Articles on Cyclones

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The none-structural storm damage: ceiling failure due to water ingress into roof cavity.

Building codes not enough to protect homes against water damage in severe storms

Water moves into Australian homes during severe tropical storms like Cyclone Debbie. But no definitive housing codes, standards or guidelines exist to stem the flow of unwanted storm water.
Lismore received a drenching from the tail end of Tropical Cyclone Debbie. AAP Image/Dave Hunt

Northern NSW is no stranger to floods, but this one was different

The record floods of 1954 and 1974 still stand as Lismore's high-water marks. But Tropical Cyclone Debbie delivered her deluge far more abruptly than the rains that triggered those historic floods.
Bowen’s market gardens supply some 13% of Australia’s perishable vegetables.

Tropical Cyclone Debbie has blown a hole in the winter vegetable supply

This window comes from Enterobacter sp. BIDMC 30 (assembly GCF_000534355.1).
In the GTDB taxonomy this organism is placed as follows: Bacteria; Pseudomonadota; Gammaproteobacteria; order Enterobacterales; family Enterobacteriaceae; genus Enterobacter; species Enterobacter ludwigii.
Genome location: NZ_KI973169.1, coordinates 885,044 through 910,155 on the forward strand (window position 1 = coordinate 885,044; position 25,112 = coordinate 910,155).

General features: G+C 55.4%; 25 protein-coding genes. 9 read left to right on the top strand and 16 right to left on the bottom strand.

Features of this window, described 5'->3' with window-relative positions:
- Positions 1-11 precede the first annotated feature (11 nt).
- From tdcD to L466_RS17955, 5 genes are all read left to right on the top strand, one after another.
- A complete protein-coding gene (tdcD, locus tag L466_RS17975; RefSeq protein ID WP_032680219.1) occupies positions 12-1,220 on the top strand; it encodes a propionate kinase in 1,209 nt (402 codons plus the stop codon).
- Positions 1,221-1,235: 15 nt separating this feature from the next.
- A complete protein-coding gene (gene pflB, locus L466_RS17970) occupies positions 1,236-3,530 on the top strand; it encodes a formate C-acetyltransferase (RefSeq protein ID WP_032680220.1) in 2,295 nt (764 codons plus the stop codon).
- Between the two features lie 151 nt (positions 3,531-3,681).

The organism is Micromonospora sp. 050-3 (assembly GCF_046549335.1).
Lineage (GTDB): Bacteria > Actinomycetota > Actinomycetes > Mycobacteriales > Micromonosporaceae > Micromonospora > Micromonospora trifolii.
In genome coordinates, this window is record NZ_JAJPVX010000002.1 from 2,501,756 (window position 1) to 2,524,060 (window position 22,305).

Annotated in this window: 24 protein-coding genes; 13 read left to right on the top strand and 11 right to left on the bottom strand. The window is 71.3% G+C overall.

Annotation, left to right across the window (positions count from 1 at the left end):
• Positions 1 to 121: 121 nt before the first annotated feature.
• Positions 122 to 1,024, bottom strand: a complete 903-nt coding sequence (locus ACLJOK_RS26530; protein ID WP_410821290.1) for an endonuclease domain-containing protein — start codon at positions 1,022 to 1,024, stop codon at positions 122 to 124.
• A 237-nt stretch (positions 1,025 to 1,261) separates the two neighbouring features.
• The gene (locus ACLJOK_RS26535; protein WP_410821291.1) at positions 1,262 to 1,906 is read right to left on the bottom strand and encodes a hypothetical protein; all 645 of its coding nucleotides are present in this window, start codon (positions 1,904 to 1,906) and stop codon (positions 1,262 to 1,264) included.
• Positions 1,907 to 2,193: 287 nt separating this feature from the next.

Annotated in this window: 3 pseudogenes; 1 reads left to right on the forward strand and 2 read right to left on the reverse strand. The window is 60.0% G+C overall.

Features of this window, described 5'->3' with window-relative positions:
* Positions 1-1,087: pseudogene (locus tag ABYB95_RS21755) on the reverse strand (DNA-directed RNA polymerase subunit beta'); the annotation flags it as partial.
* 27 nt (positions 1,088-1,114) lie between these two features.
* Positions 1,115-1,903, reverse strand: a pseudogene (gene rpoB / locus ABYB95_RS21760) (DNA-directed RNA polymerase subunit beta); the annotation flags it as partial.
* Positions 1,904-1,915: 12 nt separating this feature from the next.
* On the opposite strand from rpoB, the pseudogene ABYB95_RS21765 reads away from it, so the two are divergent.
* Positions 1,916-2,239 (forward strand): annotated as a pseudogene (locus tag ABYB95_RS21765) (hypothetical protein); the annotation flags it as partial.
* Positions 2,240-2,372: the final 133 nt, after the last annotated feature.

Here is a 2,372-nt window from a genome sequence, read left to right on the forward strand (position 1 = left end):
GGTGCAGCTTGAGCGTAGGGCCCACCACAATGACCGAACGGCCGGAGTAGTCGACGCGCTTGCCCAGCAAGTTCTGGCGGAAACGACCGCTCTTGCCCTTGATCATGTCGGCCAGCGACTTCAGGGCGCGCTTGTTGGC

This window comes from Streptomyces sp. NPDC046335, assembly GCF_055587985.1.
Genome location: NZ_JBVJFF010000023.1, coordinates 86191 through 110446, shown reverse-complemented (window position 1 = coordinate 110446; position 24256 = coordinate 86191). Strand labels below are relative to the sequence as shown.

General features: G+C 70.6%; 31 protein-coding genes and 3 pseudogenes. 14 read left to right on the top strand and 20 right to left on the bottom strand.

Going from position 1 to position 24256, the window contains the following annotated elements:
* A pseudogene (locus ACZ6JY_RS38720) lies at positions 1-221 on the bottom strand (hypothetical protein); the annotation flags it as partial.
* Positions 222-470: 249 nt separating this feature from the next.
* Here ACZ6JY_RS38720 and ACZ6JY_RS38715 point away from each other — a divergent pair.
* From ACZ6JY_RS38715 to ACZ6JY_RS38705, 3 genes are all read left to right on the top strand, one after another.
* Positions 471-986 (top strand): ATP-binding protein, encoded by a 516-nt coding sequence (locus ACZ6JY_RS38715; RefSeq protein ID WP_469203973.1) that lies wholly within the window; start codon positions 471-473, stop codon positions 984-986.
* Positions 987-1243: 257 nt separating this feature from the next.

Sydney, Melbourne and many other areas can expect to pay more for veg from next month, after widespread crop losses in Bowen, a major source of winter vegetables such as tomatoes, beans and capsicum.
Bhokul has faced the loss of her family’s land, and the loss of their income. Now climate change threatens her livelihood even more. Sonja Ayeb-Karlsson/UNU-EHS

This Bangladeshi woman can tell you how real climate change is

Meet Bhokal, who has already lost so much due to environmental disasters, and who needs the Paris agreement to be a success.
Tropical Cyclone Winston nears Fiji on February 20, 2016. NASA Goddard Rapid Response/NOAA

Winston strikes Fiji: your guide to cyclone science

Cyclone Winston produced wind speeds of around 300 km per hour, making it one of the strongest storms to make landfall.
While firefighters battled widespread fires in New South Wales in October 2013, hundreds of thousands of people turned to social media and smartphone apps for vital updates. AAP Image/Dan Himbrechts

Crisis communication: saving time and lives in disasters through smarter social media

When disaster strikes, more people than ever are turning to social media to find out if they're in danger. But Australian emergency services need to work together more to learn what works to save lives.
Is this image of destruction after Cyclone Pam a sign of things to come? Sgt Neil Bryden RAF, British Ministry of Defence/AAP

Explainer: are natural disasters on the rise?

Natural disasters are becoming more frequent, with more people with less money exposed to a greater number of hazards.

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